I am a Ph.D. candidate in the Department of Government at Cornell University. In the Fall of 2017, I will join the faculty of the International and Area Studies Department at the University of Oklahoma as the Wick Cary Assistant Professor of Political Economy. In the Fall of 2018, I will be a Postdoctoral Scholar at the Center on Democracy, Development, and the Rule of Law at Stanford University. I study public opinion and political behavior in authoritarian regimes, primarily in sub-Saharan Africa. I am also interested in macro-issues of regime stability and legitimization in non-democratic and transitioning regimes.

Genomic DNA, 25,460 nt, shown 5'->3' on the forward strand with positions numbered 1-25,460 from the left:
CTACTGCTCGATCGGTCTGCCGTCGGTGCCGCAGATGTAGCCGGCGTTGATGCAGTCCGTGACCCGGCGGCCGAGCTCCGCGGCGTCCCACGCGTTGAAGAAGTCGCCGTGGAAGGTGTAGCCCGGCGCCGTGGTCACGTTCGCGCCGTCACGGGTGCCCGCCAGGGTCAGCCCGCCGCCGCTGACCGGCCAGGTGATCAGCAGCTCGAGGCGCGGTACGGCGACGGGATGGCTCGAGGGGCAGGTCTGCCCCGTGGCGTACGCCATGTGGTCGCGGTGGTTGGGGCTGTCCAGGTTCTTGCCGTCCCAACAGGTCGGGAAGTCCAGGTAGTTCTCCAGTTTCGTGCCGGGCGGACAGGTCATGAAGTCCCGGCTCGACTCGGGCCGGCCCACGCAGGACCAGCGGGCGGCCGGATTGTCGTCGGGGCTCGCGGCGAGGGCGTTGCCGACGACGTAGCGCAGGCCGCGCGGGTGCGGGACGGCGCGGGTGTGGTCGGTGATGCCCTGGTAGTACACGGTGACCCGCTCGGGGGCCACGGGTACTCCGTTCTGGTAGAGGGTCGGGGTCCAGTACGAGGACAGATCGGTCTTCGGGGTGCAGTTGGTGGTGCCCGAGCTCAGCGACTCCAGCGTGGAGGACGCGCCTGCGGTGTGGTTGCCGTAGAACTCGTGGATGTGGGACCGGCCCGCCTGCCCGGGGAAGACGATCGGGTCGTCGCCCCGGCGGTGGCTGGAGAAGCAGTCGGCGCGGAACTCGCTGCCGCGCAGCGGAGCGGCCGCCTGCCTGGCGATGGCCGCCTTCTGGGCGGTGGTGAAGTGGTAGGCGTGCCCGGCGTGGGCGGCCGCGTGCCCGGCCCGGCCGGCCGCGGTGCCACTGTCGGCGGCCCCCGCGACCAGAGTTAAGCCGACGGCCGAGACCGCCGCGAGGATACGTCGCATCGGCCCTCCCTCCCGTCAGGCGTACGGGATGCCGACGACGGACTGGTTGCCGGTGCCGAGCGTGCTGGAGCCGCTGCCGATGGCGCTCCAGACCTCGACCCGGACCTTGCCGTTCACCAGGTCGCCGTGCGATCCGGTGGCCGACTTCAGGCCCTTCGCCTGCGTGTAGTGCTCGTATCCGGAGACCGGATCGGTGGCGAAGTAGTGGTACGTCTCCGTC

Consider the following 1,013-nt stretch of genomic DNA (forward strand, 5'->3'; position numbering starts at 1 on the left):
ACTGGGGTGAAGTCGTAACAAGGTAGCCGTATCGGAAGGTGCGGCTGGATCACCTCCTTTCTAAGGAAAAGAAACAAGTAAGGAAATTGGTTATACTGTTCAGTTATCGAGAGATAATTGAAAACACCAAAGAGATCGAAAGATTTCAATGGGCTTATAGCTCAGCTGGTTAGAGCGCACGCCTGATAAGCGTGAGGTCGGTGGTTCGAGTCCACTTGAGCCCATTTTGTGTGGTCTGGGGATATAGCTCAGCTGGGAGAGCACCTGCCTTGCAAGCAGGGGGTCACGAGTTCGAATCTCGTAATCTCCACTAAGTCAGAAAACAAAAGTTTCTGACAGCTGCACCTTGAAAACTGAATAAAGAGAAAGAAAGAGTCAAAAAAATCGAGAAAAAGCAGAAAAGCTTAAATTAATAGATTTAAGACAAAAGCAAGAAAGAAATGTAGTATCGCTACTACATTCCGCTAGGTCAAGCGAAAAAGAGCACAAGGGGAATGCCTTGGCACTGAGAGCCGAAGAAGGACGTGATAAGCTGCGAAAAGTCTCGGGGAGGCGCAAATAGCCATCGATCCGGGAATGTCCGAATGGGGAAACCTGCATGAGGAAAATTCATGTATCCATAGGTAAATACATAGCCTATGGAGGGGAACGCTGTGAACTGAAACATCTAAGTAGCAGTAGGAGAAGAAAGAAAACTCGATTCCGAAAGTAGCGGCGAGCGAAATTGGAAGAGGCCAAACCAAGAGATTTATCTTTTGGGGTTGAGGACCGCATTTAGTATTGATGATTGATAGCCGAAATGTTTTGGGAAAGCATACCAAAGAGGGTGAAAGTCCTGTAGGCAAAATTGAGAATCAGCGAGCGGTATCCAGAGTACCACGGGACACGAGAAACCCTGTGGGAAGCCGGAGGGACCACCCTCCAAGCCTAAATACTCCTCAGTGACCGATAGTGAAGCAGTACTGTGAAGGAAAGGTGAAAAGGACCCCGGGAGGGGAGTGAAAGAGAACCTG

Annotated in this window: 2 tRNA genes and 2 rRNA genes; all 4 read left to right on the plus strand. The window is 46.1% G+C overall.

My dissertation investigates why people choose to vote in non-competitive elections. I spent 2014/15 in Cameroon conducting an original national public opinion survey in order to explore how and why people choose to engage in elections that never result in electoral turnover. I show that there are important (yet so far unexplored) cleavages in autocratic regimes that create different incentives for different types of people to participate in politics. Further, I argue that most people don't necessarily vote because they have received things from the state. Instead, certain types of people are more likely to vote out of a sense of civic duty, a desire to improve the level of democracy, or due to familial and community pressure.